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Manitoba from the Air
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The city of Thompson is located on the Precambrian Shield in the Northern Coniferous Forest vegetation zone.[i] Dark-toned coniferous forest surrounds the built-up area 1. The city is named after Dr. John F. Thompson, Chairman of the Board of the International Nickel Company (INCO) which operated the mines here,[ii] not as might be expected after the famous explorer David Thompson. “High-grade nickel ore was initially discovered in the area in 1956 by the International Nickel Company of Canada Ltd. (INCO) in the vicinity of what is now the city of Thompson. Shaft sinking and the construction of surface facilities began in 1957, and initial production commenced in 1960…. Electrolytically-refined nickel, containing 99.9 percent nickel, is the main product at Inco’s Thompson complex.”[iii]

Despite its dependence on mining, Thompson has maintained a relatively stable population—1986: 14,201, 1991: 14,977, 1999: 14,385, 2001: 13,256, and 2006: 13,446 making it the third city in Manitoba behind Winnipeg and Brandon. However, the city is hoping to diversify in order to attract tourists, 20,000 of whom bypass Thompson on their way to Churchill each year. To this end the city has erected the largest mural in Manitoba based on a Robert Bateman painting as part of its 50th anniversary celebrations in 2006. The mural, 86 feet (26 metres) high, is located on the side of a ten-storey apartment block. The city is also constructing a “Spirit Walkway” with 18 points of interest with historical, cultural, geological, industrial, artistic, and scenic perspectives.

The photograph shows the highly planned city located on the south bank of the eastward flowing Burntwood River 2. The river joins the Nelson and now carries a much greater volume of water than was the case before the diversion of a large percentage of the flow of the Churchill into the Nelson to increase production of electricity on the latter. However, the mines at Thompson and the city itself get electricity from the Kelsey project, built on the Nelson above its confluence with the Burntwood before the Churchill diversion occurred. A barrier 3 can be seen on the Burntwood just above the bridge 4, and a floatplane terminal with three planes is located on the north bank just below the bridge 5. Thompson is also served by a land airport, located off the photo to the north.

The carefully designed curved streets, crescents and embayments contrast with the less orderly appearance of Flin Flon (figures11.2, 11.3, and 11.4) Here, the topography is less difficult; there are no lakes to be avoided and the mining area is not obvious—its northern edge is just visible at the bottom of the photo 6. PTH 6 7 from Grand Rapids to the south becomes PR 391 at the southwestern city limits. PR 391 runs through the eastern side of the city where it is a divided road and crosses the Burntwood River en route to Lynn Lake further north. A main road loop runs off to the west 8, with embayments running off it on both sides.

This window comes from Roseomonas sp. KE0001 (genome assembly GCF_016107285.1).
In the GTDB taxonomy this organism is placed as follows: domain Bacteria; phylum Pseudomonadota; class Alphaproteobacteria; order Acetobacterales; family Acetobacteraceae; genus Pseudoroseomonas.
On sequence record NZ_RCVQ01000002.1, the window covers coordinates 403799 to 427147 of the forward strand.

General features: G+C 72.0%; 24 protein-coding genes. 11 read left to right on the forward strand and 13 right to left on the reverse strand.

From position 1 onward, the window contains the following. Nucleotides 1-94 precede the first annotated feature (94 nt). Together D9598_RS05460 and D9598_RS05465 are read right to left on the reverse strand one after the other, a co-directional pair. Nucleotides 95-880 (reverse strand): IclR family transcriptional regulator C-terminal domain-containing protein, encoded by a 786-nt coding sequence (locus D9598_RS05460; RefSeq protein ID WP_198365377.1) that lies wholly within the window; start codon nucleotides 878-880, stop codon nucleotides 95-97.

A branch of the Hudson Bay Railway Line 9 which joins the main line to Churchill at Sipiwesk skirts the eastern edge of the city with sidings 10 leading to a block of railway-related buildings 11. Rail cars can be seen on some of the sidings 12. Much of the commercial area lies between the railway and PR 391. Several large flat-topped buildings 13 can be seen in this area with large parking lots 14—only partly occupied at the time the photo was taken. A large shopping mall 15 with associated parking areas is located west of PR 391.

The carefully planned residential areas show the whole range of residential dwellings: single family houses 16, duplexes 17, townhouse complexes 18, small apartment block 19, large apartment blocks with several floors 20, and mobile home courts 21. Within the residential areas three sets of buildings 22 that are schools. They all have parking lots with a few or no cars—to be expected given the date (August 6) on which the photo was taken—and associated playing fields. A large building west of PR 391 is a hospital 23. A large recreational area including a running track 24,baseball diamonds 25, and indoor facilities 26, located just south of the Burntwood River serves the community. Another smaller recreational area with a baseball diamond 27 and a hockey rink 28 is located west of PR 391, near the hospital.

In the west it looks as if land is being cleared for future development 29, and in the south is a sewage lagoon 30, just south of an area of light industry with numerous buildings with cars parked beside them 31.


[i] Scott, G. A. J. “Manitoba’s Ecoclimatic Regions” in The Geography of Manitoba: Its Land and Its People eds. J. Welsted, J. Everitt, and C. Stadel. 1996, figure 4.2, 45.

[ii] Holm, G. F. ed. Geographical Names of Manitoba. Winnipeg: Manitoba Conservation, 2000, 273.

[iii] Young, H. R. “Mining and Extractive Industries in Manitoba” in The Geography of Manitoba: Its Land and Its People. eds. J. Welsted, J. Everitt, and C. Stadel. 1996, 240.

Figure 11.1